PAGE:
What medication is suitable for endurance athletes?
My Doctor has been getting me to self monitor my blood pressure the last 3 months after a check up showed it to be high. At this mornings visit the doctor looked at the results and said that although some of the results look good there are enough high readings that he should be thinking about prescribing medication. We agreed to investigate further first though and I am now waiting to arrange a 24 hour blood pressure test.
In the last 2 years I have been exercising regularly and steadily losing weight from the point where my BMI (Body Mass Index) was in the obese range to now where I am just outside the healthy range. I expect to reach a BMI of 25 early in the new year allowing for a bit of weight gain over christmas. I currently train about an average of 14 hours a week of swimming / cycling / running and weights, eat healthily and have virtually given up alcohol. I am now in training for the Outlaw Ironman distance Triathlon next July.
My question is for those in the know are there certain types of medications I should be avoiding as an endurance athlete? obviously I will discuss with my doctor beforehand but would like to do some research before I start taking any medication.
Beta blockers can be used as part of a mix of medications depending on what your resting heart rate is, they will help the BP problem but will limit your upper heart rates so may make it more difficult to push hard. With luck your continuing programme will get you to a good BP level.
I would not take beta blockers unless absolutely necessary as they can have a significant effect on performance. I have been taking candesartan tablets for quite a few years now, I started at 4mg p.d. then after a few years it was increased to 8mg p.d. after which my blood pressure stabilised. Also try and avoid being prescribed diuretics for obvious reasons
HONK - Beta blockers are probably the main one to watch. However, there is a well defined protocol now for starting treatment for high blood pressure and beta blockers are now well down the list - usually reserved for when one or two agents alone isn't doing the job.
Best of luck with the Outlaw
Honk, sounds like me. The doctor said I had slightly high blood pressure and he wanted me to self test. I just ignored him and carried on.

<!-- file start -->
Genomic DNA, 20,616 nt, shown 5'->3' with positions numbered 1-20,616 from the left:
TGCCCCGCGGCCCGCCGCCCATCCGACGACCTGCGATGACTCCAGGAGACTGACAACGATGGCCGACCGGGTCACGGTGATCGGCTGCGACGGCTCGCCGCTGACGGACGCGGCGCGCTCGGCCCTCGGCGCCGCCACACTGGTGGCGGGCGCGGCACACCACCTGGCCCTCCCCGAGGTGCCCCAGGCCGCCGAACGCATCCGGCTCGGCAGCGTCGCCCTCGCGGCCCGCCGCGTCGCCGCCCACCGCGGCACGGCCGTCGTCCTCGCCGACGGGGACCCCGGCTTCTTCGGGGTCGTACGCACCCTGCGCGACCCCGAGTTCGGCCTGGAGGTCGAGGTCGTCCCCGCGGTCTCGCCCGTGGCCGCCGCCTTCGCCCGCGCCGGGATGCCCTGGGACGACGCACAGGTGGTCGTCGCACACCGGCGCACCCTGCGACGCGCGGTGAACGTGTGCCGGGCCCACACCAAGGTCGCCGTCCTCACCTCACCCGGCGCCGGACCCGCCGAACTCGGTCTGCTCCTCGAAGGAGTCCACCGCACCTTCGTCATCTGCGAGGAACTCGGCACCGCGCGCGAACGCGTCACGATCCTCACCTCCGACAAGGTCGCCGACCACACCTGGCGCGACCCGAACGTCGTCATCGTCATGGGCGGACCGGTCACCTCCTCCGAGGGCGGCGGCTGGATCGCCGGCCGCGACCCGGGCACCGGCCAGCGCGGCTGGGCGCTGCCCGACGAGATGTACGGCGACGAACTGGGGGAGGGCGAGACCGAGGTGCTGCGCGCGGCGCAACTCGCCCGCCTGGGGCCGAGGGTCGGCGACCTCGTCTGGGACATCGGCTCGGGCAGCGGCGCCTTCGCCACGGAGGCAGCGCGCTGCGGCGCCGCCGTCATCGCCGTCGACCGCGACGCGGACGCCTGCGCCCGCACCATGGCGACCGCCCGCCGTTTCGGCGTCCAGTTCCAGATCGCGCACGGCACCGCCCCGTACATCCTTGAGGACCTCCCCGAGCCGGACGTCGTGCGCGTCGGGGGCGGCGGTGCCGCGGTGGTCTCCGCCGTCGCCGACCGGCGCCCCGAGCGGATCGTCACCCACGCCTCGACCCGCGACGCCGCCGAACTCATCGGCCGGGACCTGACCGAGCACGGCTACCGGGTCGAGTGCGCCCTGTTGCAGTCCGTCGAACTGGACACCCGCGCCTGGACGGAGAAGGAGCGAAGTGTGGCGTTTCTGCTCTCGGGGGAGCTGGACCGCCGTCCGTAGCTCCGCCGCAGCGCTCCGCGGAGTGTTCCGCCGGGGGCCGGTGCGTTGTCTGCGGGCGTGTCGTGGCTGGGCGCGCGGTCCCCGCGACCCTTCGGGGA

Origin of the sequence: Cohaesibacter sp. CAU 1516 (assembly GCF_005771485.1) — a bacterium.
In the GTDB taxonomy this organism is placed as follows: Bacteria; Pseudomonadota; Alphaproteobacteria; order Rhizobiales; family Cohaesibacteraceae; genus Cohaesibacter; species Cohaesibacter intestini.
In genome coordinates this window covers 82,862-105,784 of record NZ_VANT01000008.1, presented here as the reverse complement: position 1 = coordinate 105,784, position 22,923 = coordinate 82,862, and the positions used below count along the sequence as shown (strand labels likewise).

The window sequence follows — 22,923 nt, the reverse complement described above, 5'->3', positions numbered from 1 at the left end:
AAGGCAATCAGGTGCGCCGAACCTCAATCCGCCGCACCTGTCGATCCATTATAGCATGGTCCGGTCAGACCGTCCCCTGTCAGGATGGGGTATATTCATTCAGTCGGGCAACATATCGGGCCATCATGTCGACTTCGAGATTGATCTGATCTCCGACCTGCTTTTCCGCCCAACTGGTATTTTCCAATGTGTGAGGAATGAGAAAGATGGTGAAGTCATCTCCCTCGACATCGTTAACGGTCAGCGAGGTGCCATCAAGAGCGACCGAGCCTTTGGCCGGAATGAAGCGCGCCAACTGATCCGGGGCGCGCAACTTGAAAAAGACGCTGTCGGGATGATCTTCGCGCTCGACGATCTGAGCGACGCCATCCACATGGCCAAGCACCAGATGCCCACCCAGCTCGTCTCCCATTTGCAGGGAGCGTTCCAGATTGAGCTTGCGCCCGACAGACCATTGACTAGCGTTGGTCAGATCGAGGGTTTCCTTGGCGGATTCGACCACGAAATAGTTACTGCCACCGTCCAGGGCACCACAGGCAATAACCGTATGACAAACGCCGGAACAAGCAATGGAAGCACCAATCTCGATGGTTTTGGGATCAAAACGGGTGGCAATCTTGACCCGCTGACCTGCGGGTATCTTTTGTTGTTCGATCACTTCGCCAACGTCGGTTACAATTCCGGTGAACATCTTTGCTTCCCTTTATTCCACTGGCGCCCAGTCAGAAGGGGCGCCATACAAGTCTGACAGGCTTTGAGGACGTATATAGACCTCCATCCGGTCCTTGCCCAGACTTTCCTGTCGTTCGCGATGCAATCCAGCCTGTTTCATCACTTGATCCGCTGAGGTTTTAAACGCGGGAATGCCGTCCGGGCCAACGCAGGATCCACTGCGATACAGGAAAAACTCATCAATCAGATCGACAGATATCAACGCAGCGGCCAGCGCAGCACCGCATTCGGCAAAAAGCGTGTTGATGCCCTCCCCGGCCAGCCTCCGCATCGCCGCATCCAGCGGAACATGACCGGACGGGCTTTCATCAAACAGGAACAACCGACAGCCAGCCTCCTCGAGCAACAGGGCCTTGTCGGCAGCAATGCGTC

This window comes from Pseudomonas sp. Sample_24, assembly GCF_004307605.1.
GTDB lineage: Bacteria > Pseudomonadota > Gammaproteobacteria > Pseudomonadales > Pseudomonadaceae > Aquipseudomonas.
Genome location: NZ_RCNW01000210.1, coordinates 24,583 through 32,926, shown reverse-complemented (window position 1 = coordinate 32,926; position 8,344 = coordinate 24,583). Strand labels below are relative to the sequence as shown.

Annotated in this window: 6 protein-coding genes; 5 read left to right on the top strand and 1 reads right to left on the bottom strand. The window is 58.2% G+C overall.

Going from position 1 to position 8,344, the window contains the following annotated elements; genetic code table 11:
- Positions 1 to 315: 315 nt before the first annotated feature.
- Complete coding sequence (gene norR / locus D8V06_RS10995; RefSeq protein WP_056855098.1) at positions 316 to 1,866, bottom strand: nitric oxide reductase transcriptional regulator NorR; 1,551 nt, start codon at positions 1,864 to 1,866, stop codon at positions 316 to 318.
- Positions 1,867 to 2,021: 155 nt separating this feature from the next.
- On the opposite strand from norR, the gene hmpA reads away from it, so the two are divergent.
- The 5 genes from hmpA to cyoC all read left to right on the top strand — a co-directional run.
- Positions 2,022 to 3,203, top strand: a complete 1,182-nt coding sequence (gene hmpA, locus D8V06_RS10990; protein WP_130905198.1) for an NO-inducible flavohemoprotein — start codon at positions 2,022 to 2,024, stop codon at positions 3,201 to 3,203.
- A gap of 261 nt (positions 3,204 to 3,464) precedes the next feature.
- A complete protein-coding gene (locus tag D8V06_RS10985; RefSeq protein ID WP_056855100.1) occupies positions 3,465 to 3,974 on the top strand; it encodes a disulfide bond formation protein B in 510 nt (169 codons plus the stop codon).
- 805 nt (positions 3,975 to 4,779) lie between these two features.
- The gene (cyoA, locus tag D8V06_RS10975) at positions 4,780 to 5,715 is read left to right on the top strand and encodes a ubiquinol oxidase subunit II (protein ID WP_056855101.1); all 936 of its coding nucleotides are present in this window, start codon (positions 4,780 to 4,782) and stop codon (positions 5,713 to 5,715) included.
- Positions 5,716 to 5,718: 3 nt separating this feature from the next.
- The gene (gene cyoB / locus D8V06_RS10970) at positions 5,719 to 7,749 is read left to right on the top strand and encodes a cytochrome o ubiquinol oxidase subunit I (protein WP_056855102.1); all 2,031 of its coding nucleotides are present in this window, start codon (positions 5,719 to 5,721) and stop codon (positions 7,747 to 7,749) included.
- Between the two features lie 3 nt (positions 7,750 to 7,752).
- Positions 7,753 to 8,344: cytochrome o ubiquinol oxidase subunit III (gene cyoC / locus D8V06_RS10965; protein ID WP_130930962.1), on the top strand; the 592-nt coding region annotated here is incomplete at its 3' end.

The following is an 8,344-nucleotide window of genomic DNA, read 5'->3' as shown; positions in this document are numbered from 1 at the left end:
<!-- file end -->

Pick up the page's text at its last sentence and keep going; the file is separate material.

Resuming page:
Honk, I was also in a similar position a few years back - I did the 24 hr test, which was horrible and stressfull and only likely to raise your blood pressure! I had blood tests (liver and kidney function) and ended up seeing a cardiologist and having the whole, ECG, stress test etc. Nothing was wrong apart from slightly raised BP and that was only sometimes.
I really didn't want to medicate so, after a bit of researcg, I started to follow the DASH diet; LOTS of fruit and veg (7 -9 portions a day), wholegrains, low fat, low salt and have manged to generally keep my BP within the acceptable range. I did have a fairly healthy diet beofre but this did make a difference, it's worth looking into, if you haven't already.
Totally agree with CB69 whose diet seems pretty similar to mine, although I didn't realise it had a specific name!
Thanks for the replies everyone, I'm hoping a bit more weight loss will bring the BP down enough that I dont have to medicate, will look into the DASH diet but it does sound similar to what i'm already doing. still some small changes could make all the difference.
Mr Soup takes Lisinopril. He did his 41st marathon today. He has no side effects at all and it works. Don't be scared of tablets, high bp isn't healthy.
Lisinopril isn't a beta-blocker and it's bbs that are liable to have an impact on your running. I refused to take them and after arguing about 7 times with me they gave up and gave me a nicer alternative instead. Also as Neil says there is a very dangerous effect called rebound tachycardia which you can get if you suddenly stop a bb dosage. Cardiologists love bbs and runners hate 'em.
When you say "high" BP, what levels are we talking about?
my highest readings have been about 150/105 for a male aged 43.
Let us know how it goes Honk and fingers crossed.
Not a medical man but your highest readings could be worse. I was up to about 180 / 135 when I was first diagnosed about nine years ago. Was 120 / 77 when I had my latest check up last week and beta blocker free since early October.
Good luck Honk. Don't be scared of Losartan. Its better than high blood pressure. I wouldn't want a beta blocker though. Talk to your doctor about your fears.
finished the test but computer problems meant they couldnt download results whilst i was there, so nurse suggested I book an appointment with a doctor for a weeks time.
so off i go to book an appointment only to be told they are fully booked till March and I need to phone in each morning to try to get to see a doctor. GRRRR no wonder my blood pressure is high.
On the plus side my wife tells me 2 of the doctors there are marathon runners so I will try and get an appointment with one of them.
Visit the official Runner's World page
Follow Runner's World on Twitter
Other Natmag-Rodale Sites
Run For Charity
About Runner's World
Runner's World is a publication of Hearst Magazines UK which is the trading name of The National Magazine Company Ltd, 72 Broadwick Street, London, W1F 9EP. Registered in England 112955. All rights reserved.
Website powered by: Immediate Media Company Ltd. | © Runner's World 2002-2014 |